What are you doing? How are you feeling?
It’s just three weeks until I set off and the nervous energy is vibrating through my body. My bike is fixed, and I’ve even been doing some cycling in preparation this time around! There are a few bits to sort still but I will be ready to rumble without a doubt.
I’ve been umming and ahhing about north to south or south to north and in the end it was a coin toss….north to south! That means I will need to get myself and my bike up to John O’ Groats which I’m still working on.
I learnt lessons on my America trip and the following are all a part of my advice to myself (you can use it too obvs):
Less is more – Put everything you think you need for the adventure in front of you on the floor. Now pick 10 of those things and forget the rest. The heavier the bike the more frustrating the journey. My first time around I took wayyyyyy too much junk and less than a week in I was binning things at every opportunity.
Don’t bin your roll mat! – One of the things I foolishly decided to fuzz was my roll mat. I didn’t get a new one for a month and in that time each night I would put all of my belongings in a pile in the middle of the tent and would lay on them to keep me off the ground. Laying on the ground takes all of your lovely heat and in return gives you nothing but horrible cold. In one small town up at a decent altitude I even bought a door mat from a shop just to help me get a warmer night sleep, it said “welcome home”.
Pack thermals and gloves – The nights can get cold and on top of that you will likely be getting on the bike early each morning. Those early mornings can be really chilly wherever you are and it’s so shit getting on a bike in the cold.
A waterproof poncho could be your saviour – It’s pretty much undoubtedly going to rain. Rain can put any fire out including the one in your heart. Your legs will go forever in the rain so let them drown, but if you let that rain soak your torso it’s going to make you pull over.
Gut feeling – That feeling is so important on the road. If your gut is giving you a signal about people you encounter, places you sleep, routes you’re headed down, the weather coming in, just trust it and make that decision.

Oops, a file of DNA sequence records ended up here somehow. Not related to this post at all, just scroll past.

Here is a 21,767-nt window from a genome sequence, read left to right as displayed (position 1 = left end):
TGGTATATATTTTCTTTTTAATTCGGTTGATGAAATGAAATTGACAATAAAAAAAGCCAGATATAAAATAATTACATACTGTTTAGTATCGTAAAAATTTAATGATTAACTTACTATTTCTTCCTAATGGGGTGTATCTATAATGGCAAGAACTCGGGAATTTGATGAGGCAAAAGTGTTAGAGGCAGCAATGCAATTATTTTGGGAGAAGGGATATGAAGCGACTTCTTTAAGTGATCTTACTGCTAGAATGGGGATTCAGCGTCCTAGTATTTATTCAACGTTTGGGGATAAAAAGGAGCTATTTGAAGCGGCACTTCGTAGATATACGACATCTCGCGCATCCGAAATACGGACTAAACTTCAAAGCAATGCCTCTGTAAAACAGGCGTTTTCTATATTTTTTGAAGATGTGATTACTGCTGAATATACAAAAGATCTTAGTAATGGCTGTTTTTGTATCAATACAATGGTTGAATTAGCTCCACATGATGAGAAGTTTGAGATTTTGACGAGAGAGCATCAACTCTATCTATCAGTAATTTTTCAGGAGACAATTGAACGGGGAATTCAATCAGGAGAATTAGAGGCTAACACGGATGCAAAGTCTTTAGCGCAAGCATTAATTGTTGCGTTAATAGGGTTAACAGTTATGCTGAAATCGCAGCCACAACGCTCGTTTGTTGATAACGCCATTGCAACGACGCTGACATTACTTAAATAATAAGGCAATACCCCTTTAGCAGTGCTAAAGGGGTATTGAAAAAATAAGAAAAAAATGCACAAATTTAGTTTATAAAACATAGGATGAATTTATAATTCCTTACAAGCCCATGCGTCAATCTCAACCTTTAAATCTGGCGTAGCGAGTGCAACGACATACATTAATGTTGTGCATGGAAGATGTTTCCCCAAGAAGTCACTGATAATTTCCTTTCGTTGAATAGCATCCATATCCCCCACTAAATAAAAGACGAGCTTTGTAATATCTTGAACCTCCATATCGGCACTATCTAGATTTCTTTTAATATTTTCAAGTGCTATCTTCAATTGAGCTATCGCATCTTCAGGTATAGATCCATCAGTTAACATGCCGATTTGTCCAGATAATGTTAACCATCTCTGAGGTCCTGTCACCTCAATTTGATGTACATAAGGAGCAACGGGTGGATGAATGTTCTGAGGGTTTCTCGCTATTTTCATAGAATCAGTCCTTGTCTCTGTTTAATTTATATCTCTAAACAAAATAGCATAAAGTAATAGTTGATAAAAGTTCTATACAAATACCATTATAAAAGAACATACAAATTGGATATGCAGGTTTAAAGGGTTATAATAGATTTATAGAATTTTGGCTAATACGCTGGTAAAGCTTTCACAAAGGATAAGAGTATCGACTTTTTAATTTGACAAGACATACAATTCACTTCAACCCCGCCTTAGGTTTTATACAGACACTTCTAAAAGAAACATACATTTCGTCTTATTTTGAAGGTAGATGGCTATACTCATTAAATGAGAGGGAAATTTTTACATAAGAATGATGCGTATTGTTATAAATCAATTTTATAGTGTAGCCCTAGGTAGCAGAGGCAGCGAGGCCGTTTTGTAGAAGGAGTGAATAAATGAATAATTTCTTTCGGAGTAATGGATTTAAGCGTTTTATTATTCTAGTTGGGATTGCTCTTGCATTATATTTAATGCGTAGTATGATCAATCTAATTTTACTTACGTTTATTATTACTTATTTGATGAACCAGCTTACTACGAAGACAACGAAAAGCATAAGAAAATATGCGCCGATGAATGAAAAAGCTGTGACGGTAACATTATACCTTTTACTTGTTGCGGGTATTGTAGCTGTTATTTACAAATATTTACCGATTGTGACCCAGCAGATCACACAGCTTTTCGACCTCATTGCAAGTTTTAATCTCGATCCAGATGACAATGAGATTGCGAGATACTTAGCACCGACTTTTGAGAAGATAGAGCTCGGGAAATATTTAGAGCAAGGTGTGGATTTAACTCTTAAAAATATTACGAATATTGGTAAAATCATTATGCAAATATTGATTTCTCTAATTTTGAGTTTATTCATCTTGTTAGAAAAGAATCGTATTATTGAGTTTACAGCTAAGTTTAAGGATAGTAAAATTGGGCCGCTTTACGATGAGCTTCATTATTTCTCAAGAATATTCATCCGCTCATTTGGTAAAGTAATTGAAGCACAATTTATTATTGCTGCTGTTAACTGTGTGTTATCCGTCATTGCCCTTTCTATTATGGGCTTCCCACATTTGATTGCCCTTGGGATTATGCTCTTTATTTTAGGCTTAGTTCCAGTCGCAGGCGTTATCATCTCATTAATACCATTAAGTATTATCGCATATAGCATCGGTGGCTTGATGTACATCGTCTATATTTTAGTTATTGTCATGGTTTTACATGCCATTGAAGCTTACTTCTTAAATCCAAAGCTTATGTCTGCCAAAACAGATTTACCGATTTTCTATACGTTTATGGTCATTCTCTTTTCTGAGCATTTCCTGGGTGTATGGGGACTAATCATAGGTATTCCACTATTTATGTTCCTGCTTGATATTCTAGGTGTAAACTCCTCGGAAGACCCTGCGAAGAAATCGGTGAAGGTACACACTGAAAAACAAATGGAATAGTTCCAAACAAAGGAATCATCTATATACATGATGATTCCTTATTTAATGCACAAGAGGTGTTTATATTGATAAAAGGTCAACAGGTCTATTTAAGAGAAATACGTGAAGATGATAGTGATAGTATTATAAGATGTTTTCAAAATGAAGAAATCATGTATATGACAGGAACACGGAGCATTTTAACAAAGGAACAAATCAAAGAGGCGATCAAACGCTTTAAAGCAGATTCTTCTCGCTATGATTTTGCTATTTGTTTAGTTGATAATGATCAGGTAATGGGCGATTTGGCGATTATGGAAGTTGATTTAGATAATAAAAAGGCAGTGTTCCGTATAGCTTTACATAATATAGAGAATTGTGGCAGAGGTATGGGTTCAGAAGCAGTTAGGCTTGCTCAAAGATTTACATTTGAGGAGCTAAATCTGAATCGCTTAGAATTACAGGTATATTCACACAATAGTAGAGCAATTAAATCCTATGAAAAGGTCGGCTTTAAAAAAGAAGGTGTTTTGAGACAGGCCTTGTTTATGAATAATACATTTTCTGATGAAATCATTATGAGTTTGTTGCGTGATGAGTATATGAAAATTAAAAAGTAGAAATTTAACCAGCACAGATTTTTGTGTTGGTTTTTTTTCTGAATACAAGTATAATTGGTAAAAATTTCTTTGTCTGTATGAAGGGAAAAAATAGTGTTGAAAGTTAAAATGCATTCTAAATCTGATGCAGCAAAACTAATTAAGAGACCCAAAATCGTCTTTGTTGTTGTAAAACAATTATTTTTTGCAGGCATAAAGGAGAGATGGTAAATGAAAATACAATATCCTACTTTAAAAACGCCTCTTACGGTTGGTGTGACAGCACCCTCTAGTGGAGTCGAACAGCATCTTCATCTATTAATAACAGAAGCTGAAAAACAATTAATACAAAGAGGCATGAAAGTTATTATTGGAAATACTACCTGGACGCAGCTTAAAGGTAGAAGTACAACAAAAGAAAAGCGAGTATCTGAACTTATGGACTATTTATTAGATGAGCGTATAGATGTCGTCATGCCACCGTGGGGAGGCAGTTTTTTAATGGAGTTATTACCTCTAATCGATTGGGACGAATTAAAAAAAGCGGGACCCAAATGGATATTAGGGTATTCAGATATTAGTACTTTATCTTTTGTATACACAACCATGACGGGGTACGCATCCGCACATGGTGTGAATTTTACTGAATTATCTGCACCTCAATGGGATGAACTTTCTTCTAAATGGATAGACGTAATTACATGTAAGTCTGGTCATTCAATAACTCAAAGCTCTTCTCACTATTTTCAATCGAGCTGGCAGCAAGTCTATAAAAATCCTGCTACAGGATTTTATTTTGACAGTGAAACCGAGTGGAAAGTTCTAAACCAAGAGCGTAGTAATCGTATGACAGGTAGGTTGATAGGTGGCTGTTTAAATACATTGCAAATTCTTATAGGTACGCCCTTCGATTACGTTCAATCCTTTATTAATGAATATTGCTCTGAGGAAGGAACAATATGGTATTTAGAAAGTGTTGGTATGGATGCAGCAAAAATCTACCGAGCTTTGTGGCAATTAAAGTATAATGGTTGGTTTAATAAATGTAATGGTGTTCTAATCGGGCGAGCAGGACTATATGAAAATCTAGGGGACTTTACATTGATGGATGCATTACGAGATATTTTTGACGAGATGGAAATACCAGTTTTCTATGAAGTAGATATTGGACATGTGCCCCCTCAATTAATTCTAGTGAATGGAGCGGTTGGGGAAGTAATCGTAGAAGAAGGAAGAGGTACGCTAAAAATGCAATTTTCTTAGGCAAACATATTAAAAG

Wear a helmet – There isn’t a person on God’s green earth that doesn’t look like a twat in a helmet, myself included. But you should absolutely wear one because regardless of your prowess on two wheels shit does indeed happen. Wet drains, white lines, potholes, badgers, other road users, they’re all a recipe for accidents and if you are heading off your bike a helmet could be the difference.
Finally, remember that even when you hate it and want to give up it will all be so worth it in the end. I had several occasions where I just stopped cycling, got off and let the bike drop. The main cause of this for me personally was the weather. Headwinds and rain really get on my tits. But I’m so glad that after 10 minutes of walking around effing and jeffing I got back on and carried on with the mission.
Your body will hurt like never before, you won’t sleep like you do at home and you won’t eat like you do at home. You will feel these pains and may just think about calling it a day.
But remember that in these dire times; the pain is temporary. It may last a minute, an hour, a day, or even a couple of months. But eventually it will subside and something else will take its place. If you quit however, it will last forever.
I will no doubt be reading this post in a few weeks as I’m pacing beside my downed bike effing and jeffing to the skies.
Yours in cycling,